Month: November 2009

MVC Development: Remember to Unblock the Moq!

If any of you are doing ASP.NET MVC development right now and are really into doing TDD then more than likely you are using Moq as one of your flavors of mocking libraries. If not then I would advise you to at least give it some consideration as it was built from the ground up with .NET in mind. You can get the library for download from : http://code.google.com/p/moq/ Now when you unzip Moq a common scenario is that the first time you try to run anything test-wise with Moq you will get an error telling you that blah-blah directory is not trusted…blah-blah…came from another machine..blah-blah..I want to protect myself from you evil programmers.. So you have to remember to go into the directory where the Moq dll that you are referencing resides ..Right Click and click the Unblock button as shown below.. Unhappy Moq.dll 🙁 Happy Moq.dll 🙂 Happy Moq’ing everyone! Cheers, AJ Technorati Tags: moq,mvc.asp.net,programming,mocking...

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SSIS Hints: Getting a Row Count within the Data Flow

One of the main hindrances of the RowCount component in SSIS is that the variable that stores the row count is not updated till the data flow component has finished processing. What if you need to have the row count within the data flow component? I ran into this exact problem when I had to utilize an API for a third party CRM implementation that required me to get IDs for new contacts through a process that wanted me to tell it how many IDs I would need up front. I could have accomplished this by merely requesting 1 ID at a time but this proved to be much too slow..not SSIS’s fault but the API 🙂 . So are you just hosed then? Of course not! You just need to understand why the RowCount component does what it does. The RowCount component does not update the variable until the end because it has no idea when it is coming to the end of the data stream….and what if another component asked for the row count before it had completed counting all the rows? Total disaster! However, we know that we could instead just use a custom script component to run through the rows and count them for us. That takes care of problem #1..Now we have a variable that is filled as it is being counted…. Now for...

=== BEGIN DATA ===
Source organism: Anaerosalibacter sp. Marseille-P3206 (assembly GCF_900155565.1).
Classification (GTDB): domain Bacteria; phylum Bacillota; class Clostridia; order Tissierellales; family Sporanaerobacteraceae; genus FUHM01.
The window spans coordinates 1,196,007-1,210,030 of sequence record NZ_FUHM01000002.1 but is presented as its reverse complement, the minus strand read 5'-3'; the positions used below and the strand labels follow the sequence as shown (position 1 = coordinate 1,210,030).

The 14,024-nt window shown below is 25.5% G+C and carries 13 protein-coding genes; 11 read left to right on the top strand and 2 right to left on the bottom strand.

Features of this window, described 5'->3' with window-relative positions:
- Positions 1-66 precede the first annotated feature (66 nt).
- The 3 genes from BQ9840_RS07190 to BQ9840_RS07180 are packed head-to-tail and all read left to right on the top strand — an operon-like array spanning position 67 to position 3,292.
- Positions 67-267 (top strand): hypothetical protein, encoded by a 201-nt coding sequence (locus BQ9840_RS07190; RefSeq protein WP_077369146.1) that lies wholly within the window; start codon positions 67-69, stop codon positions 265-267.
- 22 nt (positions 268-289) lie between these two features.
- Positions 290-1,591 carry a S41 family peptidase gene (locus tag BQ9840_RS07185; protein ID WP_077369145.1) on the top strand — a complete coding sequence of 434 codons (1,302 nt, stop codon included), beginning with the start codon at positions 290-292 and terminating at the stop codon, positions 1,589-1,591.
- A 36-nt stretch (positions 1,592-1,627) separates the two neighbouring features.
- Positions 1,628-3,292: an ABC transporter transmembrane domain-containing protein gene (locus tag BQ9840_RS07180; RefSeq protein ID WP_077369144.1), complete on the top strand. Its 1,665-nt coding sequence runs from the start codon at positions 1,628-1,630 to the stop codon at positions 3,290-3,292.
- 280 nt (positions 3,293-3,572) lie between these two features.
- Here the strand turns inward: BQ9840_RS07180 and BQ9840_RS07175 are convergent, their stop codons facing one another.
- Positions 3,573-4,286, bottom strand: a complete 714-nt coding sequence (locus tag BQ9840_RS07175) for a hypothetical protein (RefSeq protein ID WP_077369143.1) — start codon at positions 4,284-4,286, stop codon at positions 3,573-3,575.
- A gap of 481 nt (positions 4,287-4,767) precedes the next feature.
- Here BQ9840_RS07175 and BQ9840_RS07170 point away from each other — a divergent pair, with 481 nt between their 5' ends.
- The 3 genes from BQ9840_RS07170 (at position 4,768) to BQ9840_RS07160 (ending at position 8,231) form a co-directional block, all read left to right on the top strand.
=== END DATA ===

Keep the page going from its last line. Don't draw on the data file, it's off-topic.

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T-SQL: Padding Values

Sometimes its the simple things that really irritate you as a DBA. Case in point is the lack of a LPAD, RPAD functionality in T-SQL. What makes it slightly more inconvenient is that there is similarly no LEFT and RIGHT functions to compliment the SUBSTRING function. These string functions often come in handy when integrating values between different systems. You might come across situations in which different systems may be referring to possibly the same account number but in a slightly different way such as one being padded with zeros. System #1:  0012345 System #2: 12345 Additionally, in integration project it becomes necessary to handle null values. A lot of the time it is not necessarily that there is no data but maybe a key data field is left unpopulated …such as an SSN. For these generally, you would want to replace the NULL value with something more significant like UNKXXXXXX. Without a good LPAD function it becomes annoying to left pad the number in the above case with zeros. So how do you do it? Well, one method that I like to use involves using the REPLICATE function. The REPLICATE function takes a character value and simply copies it N number of times. The syntax is below.. REPLICATE(‘<character value>’, <number of times to copy>) So if we were to want to pad out account number example above to...

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2009 PASS Board of Directors Elections

** Disclaimer: I wrote this at 12:58 Saturday Morning. So all bets are off to an overly intelligent argument. Just my thoughts on it all. At least, it shows how passionate I am about the community.   Well, lucky ..lucky me.. in the aspect that I had looked over the board of directors election application a few months ago and was actually asked by a couple of people to throw my hat in the ring because they thought I fit the bill. So my employer backed me in submitting my application and I went ahead to fill it out….got lucky enough to be interviewed…and didn’t make the cut. No biggie. Now a couple of weeks later I get to the SQL Saturday in Louisville only to find out, (excuse: I have been in a big time rollout of code for the past couple weeks), that there is some controversy that has been brewing. So after having some people vent to me over the last week, I copped to being involved in the process , read some of the blogs, and thought it would be a decent opportunity to throw my 2 cents into the ring. Especially, since there has been an abundance of thought on several topics that are relevant… Directors Litmus Test Poor Andy Leonard has taken a beating on his post for a couple of days now....

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